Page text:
After crossing the lake, we prepared to set out on our hike. For backpacks in those days, campers used diamond hitches to lash their gear to pack frames. Dan's knot-tying left his pack looking as if it would hold together for less than five minutes.
Not wanting to call attention to yet another of his failings, I called the group together and announced that all the packs looked a bit loose. I had them disassemble their packs, and "randomly" picked Dan's to show them the proper way to lash one securely. Then we hit the trail.
After less than a mile, it became evident that, in order to keep up, Dan was going to need more breaks than the rest of the group.
So I announced that the hike would include some intense "nature study." Every hundred yards or so, I found an interesting plant or rock to use as an excuse to stop. No one seemed to suspect that these breaks allowed Dan to keep up with us.
After a while, in spite of myself, I began to enjoy this game. I let Dan use my personal spice kit, and everyone declared his canned spaghetti tasted far better than the usual camp fare.
We just "happened" to pull cleanup together, and our pans came out cleaner than they had started. By the end of the trip, I was worn out, but everyone seemed to have forgotten that Dan was a klutz. Including Dan.
I thought Dan had enjoyed our trek, but he never really said as much. Soon, the week was over and the camp moved on to more pressing issues, the "Eagle Scout Daniel Johnson" jokes fading with the summer sun.
I worked on staff one more summer, but Dan was not with his troop when it arrived. Someone thought he had quit, but no one really seemed to know or care. I got on with the rest of my life.
My camp staff days behind me, I continued to hike, camp, and climb. Late one cool, misty October afternoon, I was putting in a few last solo miles to an isolated, remote campsite in the Adirondacks.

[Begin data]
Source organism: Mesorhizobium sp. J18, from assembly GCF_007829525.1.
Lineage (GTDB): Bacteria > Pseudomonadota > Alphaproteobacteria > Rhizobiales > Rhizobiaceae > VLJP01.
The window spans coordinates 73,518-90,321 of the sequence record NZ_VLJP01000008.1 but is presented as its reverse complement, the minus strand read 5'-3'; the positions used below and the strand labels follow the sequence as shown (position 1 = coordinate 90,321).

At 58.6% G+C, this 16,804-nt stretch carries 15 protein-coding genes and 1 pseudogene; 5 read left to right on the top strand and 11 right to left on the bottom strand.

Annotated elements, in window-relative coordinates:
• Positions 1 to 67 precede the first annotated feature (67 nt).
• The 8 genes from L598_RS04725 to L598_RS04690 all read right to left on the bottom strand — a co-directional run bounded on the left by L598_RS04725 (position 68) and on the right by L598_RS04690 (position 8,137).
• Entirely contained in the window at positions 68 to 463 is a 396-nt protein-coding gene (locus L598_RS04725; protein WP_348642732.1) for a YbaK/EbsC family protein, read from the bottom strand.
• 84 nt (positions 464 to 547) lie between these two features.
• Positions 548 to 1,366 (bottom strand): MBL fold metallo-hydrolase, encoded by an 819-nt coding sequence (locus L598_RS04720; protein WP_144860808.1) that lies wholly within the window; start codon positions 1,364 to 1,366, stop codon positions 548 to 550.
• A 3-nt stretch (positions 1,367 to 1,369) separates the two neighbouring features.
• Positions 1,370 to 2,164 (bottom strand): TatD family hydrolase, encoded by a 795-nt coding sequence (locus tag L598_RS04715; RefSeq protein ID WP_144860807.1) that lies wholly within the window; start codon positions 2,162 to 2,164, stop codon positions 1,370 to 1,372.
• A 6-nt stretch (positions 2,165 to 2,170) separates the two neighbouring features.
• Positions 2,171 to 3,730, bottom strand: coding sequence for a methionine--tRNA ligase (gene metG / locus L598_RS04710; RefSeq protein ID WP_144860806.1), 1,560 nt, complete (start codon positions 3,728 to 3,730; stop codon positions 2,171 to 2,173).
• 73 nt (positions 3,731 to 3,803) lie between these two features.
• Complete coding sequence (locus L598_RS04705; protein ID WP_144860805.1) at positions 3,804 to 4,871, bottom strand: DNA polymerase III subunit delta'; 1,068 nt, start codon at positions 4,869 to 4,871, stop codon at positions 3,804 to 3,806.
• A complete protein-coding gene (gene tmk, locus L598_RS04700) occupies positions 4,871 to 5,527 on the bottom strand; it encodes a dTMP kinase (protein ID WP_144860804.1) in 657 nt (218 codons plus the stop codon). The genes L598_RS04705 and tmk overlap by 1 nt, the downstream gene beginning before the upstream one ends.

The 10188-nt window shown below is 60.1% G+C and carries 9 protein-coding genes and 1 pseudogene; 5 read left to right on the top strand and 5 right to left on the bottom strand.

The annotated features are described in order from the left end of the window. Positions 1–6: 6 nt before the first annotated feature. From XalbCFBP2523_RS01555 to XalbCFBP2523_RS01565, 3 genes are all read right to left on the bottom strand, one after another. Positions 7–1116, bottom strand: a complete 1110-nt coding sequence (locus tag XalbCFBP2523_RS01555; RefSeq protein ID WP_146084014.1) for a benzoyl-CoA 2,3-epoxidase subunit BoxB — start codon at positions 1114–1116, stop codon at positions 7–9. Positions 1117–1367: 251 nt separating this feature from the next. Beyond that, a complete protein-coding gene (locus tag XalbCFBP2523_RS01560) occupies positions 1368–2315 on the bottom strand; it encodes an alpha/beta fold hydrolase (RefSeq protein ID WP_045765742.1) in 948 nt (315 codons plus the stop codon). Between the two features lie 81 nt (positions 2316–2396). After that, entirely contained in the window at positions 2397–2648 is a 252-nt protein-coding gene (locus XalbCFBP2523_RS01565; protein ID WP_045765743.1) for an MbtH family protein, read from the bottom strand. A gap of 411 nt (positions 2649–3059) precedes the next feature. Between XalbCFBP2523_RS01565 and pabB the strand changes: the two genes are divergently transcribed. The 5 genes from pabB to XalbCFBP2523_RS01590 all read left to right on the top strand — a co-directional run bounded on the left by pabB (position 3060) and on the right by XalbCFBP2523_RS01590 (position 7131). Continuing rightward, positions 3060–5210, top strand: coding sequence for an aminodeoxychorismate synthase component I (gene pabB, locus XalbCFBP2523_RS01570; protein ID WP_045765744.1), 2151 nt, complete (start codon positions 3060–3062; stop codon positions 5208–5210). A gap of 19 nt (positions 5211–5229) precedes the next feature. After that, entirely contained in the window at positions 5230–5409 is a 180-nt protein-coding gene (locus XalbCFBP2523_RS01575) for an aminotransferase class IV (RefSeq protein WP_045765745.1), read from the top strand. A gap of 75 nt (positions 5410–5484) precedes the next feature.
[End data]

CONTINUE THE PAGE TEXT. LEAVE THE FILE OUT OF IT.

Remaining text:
The trail was one of those wide, muddy, erstwhile stream beds, common in the northeast. Through the mist, backlit by the setting sun, I saw another backpacker descending toward me. This, I remember thinking, was clearly someone who knew what he was doing.
Tall, strong, with perfectly balanced gear, he negotiated the rocky trail with an aplomb and confidence that marked a veteran outdoorsman.
When he was a few feet away, he stopped, gave me a look of suspected recognition, and asked if I had worked at a Scout camp nearly a decade earlier. "Dan Johnson," he introduced himself with an outstretched hand.
"Eagle Scout Daniel Johnson!" I blurted out, before realizing what I was saying.
Within minutes, we shucked our packs, and he skillfully fired up a backpacker stove to make some coffee. He quickly filled in the details of his life: college, graduate school, and a love for the outdoors that - he admitted - had started on our seemingly ill-fated canoe trip years ago. He hoped soon to become involved again in Scouting as a leader.
We both had some distance to go before nightfall, so we quickly cleaned up, said our goodbyes, and made promises (still unkept) to "keep in touch." As I watched him move off down the trail, so obviously at home in the woods, I thought back to my old program director.
"Never give up on a Scout."
You were right, Frank.
The mist was not only in the air.
Tom Welch is a pediatrician and assistant Scoutmaster in Cincinnati. He directs the COPE program for the Dan Beard Council and is a National Camping School instructor. A licensed professional guide, he continues to take Scout groups on Adirondack trips.
Top of Page
|The Boy Scouts of America||http://www.scouting.org|